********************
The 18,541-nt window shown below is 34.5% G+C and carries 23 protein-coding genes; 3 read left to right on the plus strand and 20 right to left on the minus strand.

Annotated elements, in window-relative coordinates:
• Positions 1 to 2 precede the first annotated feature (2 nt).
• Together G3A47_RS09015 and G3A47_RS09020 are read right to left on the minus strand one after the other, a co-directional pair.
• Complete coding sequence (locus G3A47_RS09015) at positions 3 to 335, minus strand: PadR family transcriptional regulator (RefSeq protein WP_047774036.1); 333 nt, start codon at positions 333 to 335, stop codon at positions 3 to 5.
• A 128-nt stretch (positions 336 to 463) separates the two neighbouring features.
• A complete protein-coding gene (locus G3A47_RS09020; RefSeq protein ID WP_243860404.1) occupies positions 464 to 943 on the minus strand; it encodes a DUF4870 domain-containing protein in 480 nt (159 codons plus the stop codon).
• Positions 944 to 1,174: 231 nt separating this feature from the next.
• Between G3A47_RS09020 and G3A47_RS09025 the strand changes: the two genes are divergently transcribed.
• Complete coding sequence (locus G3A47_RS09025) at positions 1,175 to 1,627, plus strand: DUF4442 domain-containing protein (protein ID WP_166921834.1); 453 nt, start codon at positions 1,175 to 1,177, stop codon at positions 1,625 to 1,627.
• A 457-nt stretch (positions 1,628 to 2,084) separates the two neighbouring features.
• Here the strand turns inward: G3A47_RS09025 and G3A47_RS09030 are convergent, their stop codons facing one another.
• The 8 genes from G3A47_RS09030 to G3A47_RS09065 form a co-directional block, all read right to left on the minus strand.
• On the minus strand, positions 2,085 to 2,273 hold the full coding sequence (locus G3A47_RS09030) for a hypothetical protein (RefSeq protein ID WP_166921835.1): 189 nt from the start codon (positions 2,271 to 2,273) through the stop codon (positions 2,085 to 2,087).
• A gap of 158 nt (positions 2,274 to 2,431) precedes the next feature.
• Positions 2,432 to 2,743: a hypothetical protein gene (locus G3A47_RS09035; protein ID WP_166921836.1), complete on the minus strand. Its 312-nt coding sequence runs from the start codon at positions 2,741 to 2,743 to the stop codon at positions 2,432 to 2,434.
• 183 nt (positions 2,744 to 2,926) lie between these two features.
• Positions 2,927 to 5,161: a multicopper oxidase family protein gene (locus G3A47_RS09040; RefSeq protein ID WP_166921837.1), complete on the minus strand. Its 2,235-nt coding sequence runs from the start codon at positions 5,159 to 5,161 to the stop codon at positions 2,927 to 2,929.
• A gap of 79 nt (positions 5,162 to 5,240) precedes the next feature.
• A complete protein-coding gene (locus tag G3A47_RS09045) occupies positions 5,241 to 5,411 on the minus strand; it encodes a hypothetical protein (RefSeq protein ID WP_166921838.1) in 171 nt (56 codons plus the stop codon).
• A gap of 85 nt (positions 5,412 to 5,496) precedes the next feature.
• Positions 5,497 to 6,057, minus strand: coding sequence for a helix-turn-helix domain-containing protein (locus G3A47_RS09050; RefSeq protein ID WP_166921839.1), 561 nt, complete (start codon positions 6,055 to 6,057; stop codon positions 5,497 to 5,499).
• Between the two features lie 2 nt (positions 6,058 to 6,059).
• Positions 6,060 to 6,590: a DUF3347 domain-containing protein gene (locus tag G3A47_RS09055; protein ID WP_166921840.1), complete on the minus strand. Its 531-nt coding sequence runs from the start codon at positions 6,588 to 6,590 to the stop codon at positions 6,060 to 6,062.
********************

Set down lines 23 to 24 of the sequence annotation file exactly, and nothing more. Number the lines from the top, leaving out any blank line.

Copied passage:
• Between the two features lie 2 nt (positions 6,058 to 6,059).
• Positions 6,060 to 6,590: a DUF3347 domain-containing protein gene (locus tag G3A47_RS09055; protein ID WP_166921840.1), complete on the minus strand. Its 531-nt coding sequence runs from the start codon at positions 6,588 to 6,590 to the stop codon at positions 6,060 to 6,062.